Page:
# A magic trick with synchronizing words

See the following magic trick. http://www.speedyadverts.com/SAEntertainment/html/realmagic4.html

Believe it or not, the lady didn't really read your mind; she is not even a real lady but a computer that used a principle in mathematics called synchronizing words. http://en.wikipedia.org/wiki/Synchronizing_word

That trick was done with 25 flags. I think it would be neat if I could do it with a lot more flags, but at the same time I wouldn't want the spectator to get bored with lots of instructions.

Is there a good way to do this with say 200 flags with only one or two more instructions? How about 1,000 flags?

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If you make for example green flags very rare it doesn't matter that the total amount of flags is huge.. (if you let the user begin with a green flag for example) – Listing Jan 23 '12 at 18:26
True, but I don't want to make it too obvious. – Craig Feinstein Jan 23 '12 at 18:32
Also, I would like it so that the person has a free choice of where to start, unlike the demo, where you could only start on blue flags. – Craig Feinstein Jan 23 '12 at 18:34
The lady is very creepy. Her face and the music made me feel that at some point it was gonna be a "scary yelling spooky pop-up" like we all hate them. I must say I don't understand all the downvotes, OP asked for a perfectly legitimate question. – Patrick Da Silva Jan 23 '12 at 18:38
@Patrick Da Silva, Maybe the down-votes were because it's Applied Mathematics :-) – Craig Feinstein Jan 23 '12 at 19:29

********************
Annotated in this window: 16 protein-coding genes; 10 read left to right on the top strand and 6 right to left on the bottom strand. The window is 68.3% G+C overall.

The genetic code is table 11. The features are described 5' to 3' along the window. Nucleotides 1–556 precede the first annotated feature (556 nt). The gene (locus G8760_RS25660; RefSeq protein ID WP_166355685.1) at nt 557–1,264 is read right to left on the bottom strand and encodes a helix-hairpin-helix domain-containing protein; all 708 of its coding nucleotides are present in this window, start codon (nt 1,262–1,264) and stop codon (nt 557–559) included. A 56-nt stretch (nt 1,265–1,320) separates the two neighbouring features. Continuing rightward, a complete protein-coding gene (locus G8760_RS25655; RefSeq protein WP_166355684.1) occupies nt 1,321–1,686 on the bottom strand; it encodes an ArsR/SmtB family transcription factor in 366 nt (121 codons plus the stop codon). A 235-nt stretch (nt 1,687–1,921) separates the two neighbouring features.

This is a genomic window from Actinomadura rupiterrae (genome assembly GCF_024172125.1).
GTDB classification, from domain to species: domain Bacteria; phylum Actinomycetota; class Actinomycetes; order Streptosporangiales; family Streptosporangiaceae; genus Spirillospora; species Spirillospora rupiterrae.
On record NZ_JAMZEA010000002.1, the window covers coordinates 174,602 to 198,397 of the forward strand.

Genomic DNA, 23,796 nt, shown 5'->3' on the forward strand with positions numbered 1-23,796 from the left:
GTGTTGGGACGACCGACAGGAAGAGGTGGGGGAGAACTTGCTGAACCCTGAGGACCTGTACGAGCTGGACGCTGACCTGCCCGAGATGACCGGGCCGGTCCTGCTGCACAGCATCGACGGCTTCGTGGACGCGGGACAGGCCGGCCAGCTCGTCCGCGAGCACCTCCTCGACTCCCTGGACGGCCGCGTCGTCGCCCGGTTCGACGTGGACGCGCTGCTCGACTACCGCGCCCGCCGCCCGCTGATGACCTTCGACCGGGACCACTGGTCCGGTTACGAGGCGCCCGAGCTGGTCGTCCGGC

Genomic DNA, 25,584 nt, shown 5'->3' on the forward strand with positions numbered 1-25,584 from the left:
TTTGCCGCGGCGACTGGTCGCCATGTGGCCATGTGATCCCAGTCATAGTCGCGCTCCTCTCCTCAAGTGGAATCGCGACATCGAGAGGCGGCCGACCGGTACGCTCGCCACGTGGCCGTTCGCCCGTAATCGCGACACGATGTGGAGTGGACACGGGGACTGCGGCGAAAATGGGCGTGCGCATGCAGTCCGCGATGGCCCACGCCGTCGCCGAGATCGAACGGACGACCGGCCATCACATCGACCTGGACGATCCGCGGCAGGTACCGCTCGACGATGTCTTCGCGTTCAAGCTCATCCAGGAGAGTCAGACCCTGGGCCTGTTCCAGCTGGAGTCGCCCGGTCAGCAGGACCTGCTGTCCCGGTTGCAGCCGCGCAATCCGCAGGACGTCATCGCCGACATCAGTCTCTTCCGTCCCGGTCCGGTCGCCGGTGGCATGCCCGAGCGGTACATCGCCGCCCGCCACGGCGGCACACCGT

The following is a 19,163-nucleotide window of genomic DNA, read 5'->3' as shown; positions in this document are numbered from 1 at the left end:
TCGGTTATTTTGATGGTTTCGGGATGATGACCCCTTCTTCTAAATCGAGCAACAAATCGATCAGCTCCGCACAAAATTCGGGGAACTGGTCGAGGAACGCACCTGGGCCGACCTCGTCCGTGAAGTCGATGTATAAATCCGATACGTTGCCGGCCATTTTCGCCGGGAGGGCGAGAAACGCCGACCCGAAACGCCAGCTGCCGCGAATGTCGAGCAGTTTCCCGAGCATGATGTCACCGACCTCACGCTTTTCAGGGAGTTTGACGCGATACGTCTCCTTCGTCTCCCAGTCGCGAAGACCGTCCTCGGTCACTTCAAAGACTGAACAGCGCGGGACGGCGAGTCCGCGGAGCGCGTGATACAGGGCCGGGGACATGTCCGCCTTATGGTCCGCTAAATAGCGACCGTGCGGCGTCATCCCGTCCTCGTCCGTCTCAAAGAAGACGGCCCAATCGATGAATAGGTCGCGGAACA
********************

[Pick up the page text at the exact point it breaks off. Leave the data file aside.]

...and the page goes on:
Since this is an applied question, I might suggest an applied answer (perfectly legitimate question, though). Finding the synchronizing word is an NP-complete problem. I'm not sure if an elegant, purely mathematical solution exists, because it requires you to factor in your available classes of flags as well.

The actual problem comes down to arranging the flags according to the instructions you are going to give the user. You could use dynamic programming to push the flags into a DAG, based on the inverse of your conditions, then walk the DAG to produce the possible set of flags.

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Limiting the number of instructions, will always make it easier to recognize, if it is repeated by the 'player'

One way to eliminate this, is to use different instructions, having multiple sets of paths is not only possible, but would make the illusion more effective.

I would say that having a small number of green, or yellow, or even calling for mixed color flags with multiple synchronizing paths would be my solution.

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